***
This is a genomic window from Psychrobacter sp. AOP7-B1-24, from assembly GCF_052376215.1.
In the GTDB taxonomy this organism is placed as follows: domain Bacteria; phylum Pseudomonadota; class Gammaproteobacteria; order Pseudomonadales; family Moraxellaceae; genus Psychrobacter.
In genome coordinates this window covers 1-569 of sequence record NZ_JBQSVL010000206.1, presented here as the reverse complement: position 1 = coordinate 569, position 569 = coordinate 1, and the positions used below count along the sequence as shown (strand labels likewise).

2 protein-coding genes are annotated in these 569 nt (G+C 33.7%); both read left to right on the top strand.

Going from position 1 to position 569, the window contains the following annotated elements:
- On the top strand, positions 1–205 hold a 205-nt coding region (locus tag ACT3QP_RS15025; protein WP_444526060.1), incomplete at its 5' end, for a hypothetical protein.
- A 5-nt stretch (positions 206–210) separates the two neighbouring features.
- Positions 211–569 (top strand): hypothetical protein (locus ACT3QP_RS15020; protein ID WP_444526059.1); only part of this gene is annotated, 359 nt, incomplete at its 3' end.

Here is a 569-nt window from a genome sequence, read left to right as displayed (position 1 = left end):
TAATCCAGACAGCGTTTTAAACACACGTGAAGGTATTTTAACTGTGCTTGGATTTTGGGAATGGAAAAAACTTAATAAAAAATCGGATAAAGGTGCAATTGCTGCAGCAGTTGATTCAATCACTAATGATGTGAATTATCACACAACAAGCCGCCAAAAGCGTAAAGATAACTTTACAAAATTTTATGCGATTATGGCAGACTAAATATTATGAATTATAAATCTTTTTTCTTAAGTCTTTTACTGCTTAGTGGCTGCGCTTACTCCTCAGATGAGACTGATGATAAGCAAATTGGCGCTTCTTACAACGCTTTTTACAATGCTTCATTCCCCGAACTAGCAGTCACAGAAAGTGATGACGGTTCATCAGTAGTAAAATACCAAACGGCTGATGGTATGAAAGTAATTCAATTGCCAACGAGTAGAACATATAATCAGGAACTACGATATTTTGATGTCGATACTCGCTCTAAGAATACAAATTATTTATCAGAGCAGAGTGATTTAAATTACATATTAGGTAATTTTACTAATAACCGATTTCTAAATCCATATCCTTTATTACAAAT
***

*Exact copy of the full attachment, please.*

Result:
This is a genomic window from Psychrobacter sp. AOP7-B1-24, from assembly GCF_052376215.1.
In the GTDB taxonomy this organism is placed as follows: domain Bacteria; phylum Pseudomonadota; class Gammaproteobacteria; order Pseudomonadales; family Moraxellaceae; genus Psychrobacter.
In genome coordinates this window covers 1-569 of sequence record NZ_JBQSVL010000206.1, presented here as the reverse complement: position 1 = coordinate 569, position 569 = coordinate 1, and the positions used below count along the sequence as shown (strand labels likewise).

2 protein-coding genes are annotated in these 569 nt (G+C 33.7%); both read left to right on the top strand.

Going from position 1 to position 569, the window contains the following annotated elements:
- On the top strand, positions 1–205 hold a 205-nt coding region (locus tag ACT3QP_RS15025; protein WP_444526060.1), incomplete at its 5' end, for a hypothetical protein.
- A 5-nt stretch (positions 206–210) separates the two neighbouring features.
- Positions 211–569 (top strand): hypothetical protein (locus ACT3QP_RS15020; protein ID WP_444526059.1); only part of this gene is annotated, 359 nt, incomplete at its 3' end.

Here is a 569-nt window from a genome sequence, read left to right as displayed (position 1 = left end):
TAATCCAGACAGCGTTTTAAACACACGTGAAGGTATTTTAACTGTGCTTGGATTTTGGGAATGGAAAAAACTTAATAAAAAATCGGATAAAGGTGCAATTGCTGCAGCAGTTGATTCAATCACTAATGATGTGAATTATCACACAACAAGCCGCCAAAAGCGTAAAGATAACTTTACAAAATTTTATGCGATTATGGCAGACTAAATATTATGAATTATAAATCTTTTTTCTTAAGTCTTTTACTGCTTAGTGGCTGCGCTTACTCCTCAGATGAGACTGATGATAAGCAAATTGGCGCTTCTTACAACGCTTTTTACAATGCTTCATTCCCCGAACTAGCAGTCACAGAAAGTGATGACGGTTCATCAGTAGTAAAATACCAAACGGCTGATGGTATGAAAGTAATTCAATTGCCAACGAGTAGAACATATAATCAGGAACTACGATATTTTGATGTCGATACTCGCTCTAAGAATACAAATTATTTATCAGAGCAGAGTGATTTAAATTACATATTAGGTAATTTTACTAATAACCGATTTCTAAATCCATATCCTTTATTACAAAT